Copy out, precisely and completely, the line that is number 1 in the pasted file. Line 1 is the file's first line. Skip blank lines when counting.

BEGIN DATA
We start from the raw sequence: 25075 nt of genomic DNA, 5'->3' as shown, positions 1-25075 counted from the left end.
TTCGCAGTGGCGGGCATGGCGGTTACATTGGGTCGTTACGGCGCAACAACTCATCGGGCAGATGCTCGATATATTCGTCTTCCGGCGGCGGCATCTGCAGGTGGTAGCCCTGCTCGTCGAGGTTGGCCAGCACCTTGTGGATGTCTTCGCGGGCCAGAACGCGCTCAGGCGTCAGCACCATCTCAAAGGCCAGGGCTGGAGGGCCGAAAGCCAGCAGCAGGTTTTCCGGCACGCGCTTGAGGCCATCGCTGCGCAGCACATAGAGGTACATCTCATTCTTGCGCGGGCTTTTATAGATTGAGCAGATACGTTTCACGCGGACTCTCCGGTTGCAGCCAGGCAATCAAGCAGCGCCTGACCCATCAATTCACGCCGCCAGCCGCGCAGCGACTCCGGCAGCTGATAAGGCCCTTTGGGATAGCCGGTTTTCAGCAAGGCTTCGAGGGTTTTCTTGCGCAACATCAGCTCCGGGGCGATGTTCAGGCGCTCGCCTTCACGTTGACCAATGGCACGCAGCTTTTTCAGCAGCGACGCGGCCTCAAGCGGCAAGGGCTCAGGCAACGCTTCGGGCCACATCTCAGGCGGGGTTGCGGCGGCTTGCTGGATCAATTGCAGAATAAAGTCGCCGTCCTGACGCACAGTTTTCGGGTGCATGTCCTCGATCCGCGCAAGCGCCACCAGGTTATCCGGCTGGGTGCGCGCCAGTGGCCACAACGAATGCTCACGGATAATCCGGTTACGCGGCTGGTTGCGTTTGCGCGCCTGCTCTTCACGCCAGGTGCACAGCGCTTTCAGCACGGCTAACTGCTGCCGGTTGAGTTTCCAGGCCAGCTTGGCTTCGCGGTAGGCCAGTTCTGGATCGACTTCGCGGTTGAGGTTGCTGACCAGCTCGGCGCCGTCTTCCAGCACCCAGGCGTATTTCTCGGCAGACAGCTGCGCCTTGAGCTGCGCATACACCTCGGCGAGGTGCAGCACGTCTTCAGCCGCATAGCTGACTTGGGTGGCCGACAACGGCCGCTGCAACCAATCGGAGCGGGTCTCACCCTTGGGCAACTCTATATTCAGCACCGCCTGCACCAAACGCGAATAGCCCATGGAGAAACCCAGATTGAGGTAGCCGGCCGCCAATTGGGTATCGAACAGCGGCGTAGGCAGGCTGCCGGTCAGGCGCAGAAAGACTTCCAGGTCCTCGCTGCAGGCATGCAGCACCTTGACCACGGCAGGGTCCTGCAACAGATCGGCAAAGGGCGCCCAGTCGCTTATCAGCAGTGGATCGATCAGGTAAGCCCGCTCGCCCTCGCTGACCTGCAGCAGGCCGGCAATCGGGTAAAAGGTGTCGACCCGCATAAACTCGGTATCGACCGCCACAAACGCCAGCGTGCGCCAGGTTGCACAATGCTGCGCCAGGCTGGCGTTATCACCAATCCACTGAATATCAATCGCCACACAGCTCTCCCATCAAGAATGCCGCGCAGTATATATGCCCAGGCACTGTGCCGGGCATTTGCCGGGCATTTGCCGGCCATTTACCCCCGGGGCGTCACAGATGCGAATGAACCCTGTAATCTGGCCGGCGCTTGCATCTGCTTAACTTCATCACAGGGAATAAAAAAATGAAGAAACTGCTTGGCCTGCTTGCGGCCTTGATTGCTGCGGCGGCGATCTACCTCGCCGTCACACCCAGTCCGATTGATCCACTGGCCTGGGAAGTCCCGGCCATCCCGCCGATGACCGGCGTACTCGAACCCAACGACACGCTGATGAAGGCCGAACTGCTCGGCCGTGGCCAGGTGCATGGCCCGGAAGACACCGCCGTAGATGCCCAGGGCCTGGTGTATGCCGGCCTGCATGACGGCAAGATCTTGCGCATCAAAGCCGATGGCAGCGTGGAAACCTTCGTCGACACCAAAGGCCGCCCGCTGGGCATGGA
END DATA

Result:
We start from the raw sequence: 25075 nt of genomic DNA, 5'->3' as shown, positions 1-25075 counted from the left end.